Stakeholders drawn from various Civil Society Organisations (CSOs) and the media Tuesday concluded a two-day sensitisation workshop on combating stigma and discrimination in HIV/AIDS at the head office of The Association of Non-governmental Organisations (TANGO) in Fajara.
Supported by the United Nations AIDS (UNAIDS), the TANGO sensitisation was necessitated by the fact that as advocates and service providers for the welfare and rights of persons infected withHIV/AIDS, it is essential that they are themselves familiar with issues of stigma and discrimination.
Officially declaring the workshop open, the UNAIDS Gambia national coordinator, Nuha Ceesay, said due to the persistence and active involvement of the civil society, they were able to break new ground on HIV/AIDS.
"In The Gambia, most of you are aware that the first HIV treatment centre was actually run by a civil society organisation cum Medical Research Council (MRC). It was also a civil organisation - Hands on Care that pioneered the establishment of a treatment site for mother-to-child transmission and home-based care for chronically ill people with more focus on people living with HIV in Kombo Manduar area of West Coast Region," Ceesay stated.
Noting that the UNAIDS is the only UN agency that has recognised the important role of civil society, Ceesay asserted that they made sure that civil society has a sit on the programme coordinating board. "At the level of global fund, the civil society has a very wide representation and even at the country level. All these things try to bring into perspective the important role that civil society would play in the global, regional, and national response to HIV," he stated.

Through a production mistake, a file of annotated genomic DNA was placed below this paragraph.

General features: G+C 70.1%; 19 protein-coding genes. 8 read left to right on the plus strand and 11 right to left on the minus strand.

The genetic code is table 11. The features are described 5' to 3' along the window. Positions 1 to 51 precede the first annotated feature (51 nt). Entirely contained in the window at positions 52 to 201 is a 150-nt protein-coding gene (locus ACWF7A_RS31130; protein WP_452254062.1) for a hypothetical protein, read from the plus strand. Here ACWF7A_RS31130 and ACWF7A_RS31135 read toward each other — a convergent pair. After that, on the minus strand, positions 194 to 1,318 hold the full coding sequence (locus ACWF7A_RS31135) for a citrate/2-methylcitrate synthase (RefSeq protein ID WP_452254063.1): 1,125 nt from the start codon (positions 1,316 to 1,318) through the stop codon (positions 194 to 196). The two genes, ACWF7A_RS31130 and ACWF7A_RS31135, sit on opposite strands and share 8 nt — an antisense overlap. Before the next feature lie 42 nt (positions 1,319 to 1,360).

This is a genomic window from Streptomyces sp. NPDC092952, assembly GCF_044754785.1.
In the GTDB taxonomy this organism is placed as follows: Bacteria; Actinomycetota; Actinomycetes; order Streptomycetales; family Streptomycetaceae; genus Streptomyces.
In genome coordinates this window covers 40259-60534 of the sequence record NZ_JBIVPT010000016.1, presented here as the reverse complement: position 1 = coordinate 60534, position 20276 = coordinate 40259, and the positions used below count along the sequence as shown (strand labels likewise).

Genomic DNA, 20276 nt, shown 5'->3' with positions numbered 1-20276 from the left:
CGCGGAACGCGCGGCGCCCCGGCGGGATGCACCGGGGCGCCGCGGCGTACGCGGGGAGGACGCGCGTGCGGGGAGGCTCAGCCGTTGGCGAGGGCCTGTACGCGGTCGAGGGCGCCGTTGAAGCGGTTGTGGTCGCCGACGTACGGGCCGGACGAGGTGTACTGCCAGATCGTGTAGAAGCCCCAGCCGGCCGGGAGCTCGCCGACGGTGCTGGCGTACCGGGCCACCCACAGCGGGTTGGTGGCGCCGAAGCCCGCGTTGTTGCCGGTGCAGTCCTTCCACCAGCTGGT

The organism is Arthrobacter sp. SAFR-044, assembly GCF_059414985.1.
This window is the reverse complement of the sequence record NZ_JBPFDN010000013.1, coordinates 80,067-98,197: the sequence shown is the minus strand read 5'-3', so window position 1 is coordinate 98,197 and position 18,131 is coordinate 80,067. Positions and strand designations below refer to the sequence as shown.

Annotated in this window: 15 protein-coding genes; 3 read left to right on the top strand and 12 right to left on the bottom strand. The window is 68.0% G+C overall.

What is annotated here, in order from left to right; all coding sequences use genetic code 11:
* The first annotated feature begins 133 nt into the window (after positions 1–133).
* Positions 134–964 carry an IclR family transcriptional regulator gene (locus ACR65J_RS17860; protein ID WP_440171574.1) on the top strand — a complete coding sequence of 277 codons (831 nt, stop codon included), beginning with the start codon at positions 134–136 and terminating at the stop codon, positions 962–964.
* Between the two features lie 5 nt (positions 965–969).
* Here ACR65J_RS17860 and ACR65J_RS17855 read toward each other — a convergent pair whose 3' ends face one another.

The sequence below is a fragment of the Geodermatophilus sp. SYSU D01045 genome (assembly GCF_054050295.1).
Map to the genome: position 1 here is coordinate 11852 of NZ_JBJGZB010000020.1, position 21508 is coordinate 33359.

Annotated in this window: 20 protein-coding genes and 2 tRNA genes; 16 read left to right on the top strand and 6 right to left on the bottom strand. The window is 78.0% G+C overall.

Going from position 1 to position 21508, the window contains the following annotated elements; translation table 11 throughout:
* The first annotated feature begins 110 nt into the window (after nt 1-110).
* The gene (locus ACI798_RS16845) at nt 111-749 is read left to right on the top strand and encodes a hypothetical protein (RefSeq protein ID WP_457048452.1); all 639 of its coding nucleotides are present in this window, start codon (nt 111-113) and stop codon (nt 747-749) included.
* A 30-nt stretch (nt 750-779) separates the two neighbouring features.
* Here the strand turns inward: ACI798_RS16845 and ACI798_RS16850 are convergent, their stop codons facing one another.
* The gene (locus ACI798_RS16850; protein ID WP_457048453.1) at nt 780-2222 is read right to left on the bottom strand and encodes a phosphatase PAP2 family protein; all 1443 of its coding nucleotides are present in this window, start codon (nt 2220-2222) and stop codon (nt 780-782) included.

Ceesay disclosed that reports have indicated that there is more than 50 percent drop in new HIV infections across 25 countries since 2001;. He added that the high prevalentrate countries like Malawi have seen a 73 percent reduction in HIV infections whilst Botswanasaw a71 percent drop.
"South Africa, the country with the largest HIV epidemic has achieved 41 percent reduction since 2001 and in the last two years; it has reduced the number of new HIV infections to 12 percent, that is from 430, 000 to 380, 000. South Africa has also scaled up HIV treatment by 75 percent in the last two years," Ceesay revealed.
Speaking earlier, a programme officer at TANGO, Madi Jobarteh, thanked the parties for organising the sensitisation workshop for their partners. He called on the participants to share the knowledge gained, while noting that HIV is an issue of concern considering the rate of stigma and discrimination that people infected with the disease have to put up with.
The executive director of the National Aids Secretariat (NAS), Nuha Ceesay, for his part, called for close collaboration and partnership in the fight against HIV/AIDS. He urged participants to take part actively, and tasked them to disseminate the knowledge gained.